As every foreign motorist familiar with France will know, intercity motorways are certainly no free lunch. In this respect, they are a notable exception (water services being another) to the rule that public services are always provided by the state. The vast majority of the country’s intercity motorways are toll roads, conceded by the state to private companies. Given the general distrust in France of capitalism in general and private companies in particular, the relationship between the French motoring public and the companies is not always a happy one – and politicians do little to make it happier - on the contrary.
The economic case for toll motorways is fairly clear-cut. The infrastructure can either be paid for by the state out of general taxation or it can be paid for by users, or by a mixture of the two. Both models exist in Europe. In France, the toll model seems amply justified inasmuch as not all French taxpayers use the motorways but many foreigners who flock to France’s beaches and ski slopes throughout the year, and who are not French taxpayers, do. Initially, when most of the motorway network was built, the state charged the tolls but between 2002 and 2006, the government of the day decided to privatise the networks in order to raise much needed revenue and recoup its initial costs. After a European-wide call for tenders, the concessions were awarded to a number of companies who purchased the infrastructure for a period of 30, 40 or 50 years, funded it with debt, undertook by contract to maintain and develop it and, in return, collect the tolls. Unlike the SNCF (see my previous post) the concession holders are private companies who have to make enough revenue to pay off their debt, cover their own operating costs and keep their shareholders happy by paying regular dividends.
Given fairly strict regulation of the tolls the companies can charge and the rate at which they can increase them, it is perhaps surprising that the issue has generated so much controversy. Motorists regularly complain about price increases and politicians are often quick to jump to their defence, accusing the concession holders of gouging consumers, conveniently forgetting that they cannot increase tolls more than their regulatory obligations allow. The peak of such demagogy was reached when the former Minister for the Environment, Ségolène Royal, always quick to spot an issue from which to make political capital on the cheap, demanded that motorways should be free of charge at weekends. Various reports, in particular one from the very serious national court of auditors, have concluded that, given the profits made by the concession holders since privatisation, the state sold its motorways at much too low a price. Some politicians have even suggested that they should be taken back into public ownership. In the regular battles of figures that hit the media headlines, nobody, it seems, has ever raised more fundamental issues like whether the state would not be better advised to stick to those tasks that only it can properly fulfil, like security, defence and justice, nor whether the concession holders have not quite simply done a far better job of managing the assets they purchased than the state would ever have done or been able to do.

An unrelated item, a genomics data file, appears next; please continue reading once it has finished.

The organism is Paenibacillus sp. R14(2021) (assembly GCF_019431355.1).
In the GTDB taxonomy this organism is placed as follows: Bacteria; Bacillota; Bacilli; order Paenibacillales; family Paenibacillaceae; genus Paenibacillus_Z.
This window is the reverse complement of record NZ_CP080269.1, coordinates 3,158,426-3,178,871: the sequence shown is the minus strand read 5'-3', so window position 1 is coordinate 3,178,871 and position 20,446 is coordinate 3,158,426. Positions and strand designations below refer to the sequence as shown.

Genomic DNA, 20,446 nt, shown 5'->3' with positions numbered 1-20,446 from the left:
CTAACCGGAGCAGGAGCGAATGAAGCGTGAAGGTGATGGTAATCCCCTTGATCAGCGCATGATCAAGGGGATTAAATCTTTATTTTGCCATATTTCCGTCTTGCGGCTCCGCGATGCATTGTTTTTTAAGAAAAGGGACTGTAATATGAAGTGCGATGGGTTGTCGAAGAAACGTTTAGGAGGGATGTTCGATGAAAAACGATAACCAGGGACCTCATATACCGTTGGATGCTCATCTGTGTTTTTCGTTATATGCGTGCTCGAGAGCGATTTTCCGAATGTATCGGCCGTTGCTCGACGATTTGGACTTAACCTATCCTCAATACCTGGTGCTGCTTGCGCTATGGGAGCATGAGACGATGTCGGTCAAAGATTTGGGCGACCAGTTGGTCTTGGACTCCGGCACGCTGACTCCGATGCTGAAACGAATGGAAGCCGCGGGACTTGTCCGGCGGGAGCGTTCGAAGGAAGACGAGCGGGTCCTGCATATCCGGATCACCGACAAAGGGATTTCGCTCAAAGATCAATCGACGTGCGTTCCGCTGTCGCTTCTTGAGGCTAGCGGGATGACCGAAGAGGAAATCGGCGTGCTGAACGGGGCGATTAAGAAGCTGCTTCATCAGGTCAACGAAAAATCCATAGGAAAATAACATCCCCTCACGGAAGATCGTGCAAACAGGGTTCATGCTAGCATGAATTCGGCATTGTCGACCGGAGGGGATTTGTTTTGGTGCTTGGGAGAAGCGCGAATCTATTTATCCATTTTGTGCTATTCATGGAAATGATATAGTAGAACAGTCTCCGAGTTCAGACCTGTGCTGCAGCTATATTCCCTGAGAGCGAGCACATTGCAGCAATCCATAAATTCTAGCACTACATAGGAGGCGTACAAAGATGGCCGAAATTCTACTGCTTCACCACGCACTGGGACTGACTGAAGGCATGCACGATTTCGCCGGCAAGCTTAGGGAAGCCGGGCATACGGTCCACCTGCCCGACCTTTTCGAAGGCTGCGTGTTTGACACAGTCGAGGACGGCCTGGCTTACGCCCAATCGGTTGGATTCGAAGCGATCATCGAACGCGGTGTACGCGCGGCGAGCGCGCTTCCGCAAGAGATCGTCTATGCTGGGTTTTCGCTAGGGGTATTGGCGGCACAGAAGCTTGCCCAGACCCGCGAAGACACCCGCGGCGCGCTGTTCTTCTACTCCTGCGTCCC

To any regular user of the motorways between Paris and western France like myself, it is clear that there has been no lack of investment since privatisation. Long stretches of motorway have been upgraded from two to three-lane highways, the roadways are regularly resurfaced and rest areas have been remodelled to make them far more consumer-friendly than they were. Toll technology has been modernised too: badges are now widely available, making it increasingly possible not to stop and queue at tollgates.
And the vehicles have kept coming. Motorways are the routes of choice for the vast majority when they embark on a long car journey, not to speak of commercial haulage firms. During weekends at holiday time, 24-hour radio stations open their news bulletins with congestion warnings and report regularly on the length of tailbacks. Despite the additional cost involved, many families eat lunch, dinner or snacks at motorway restaurants and cafés. The attractive picnic areas are always full at meal times.
Users, it would seem, continue to complain all the way to the tollgates!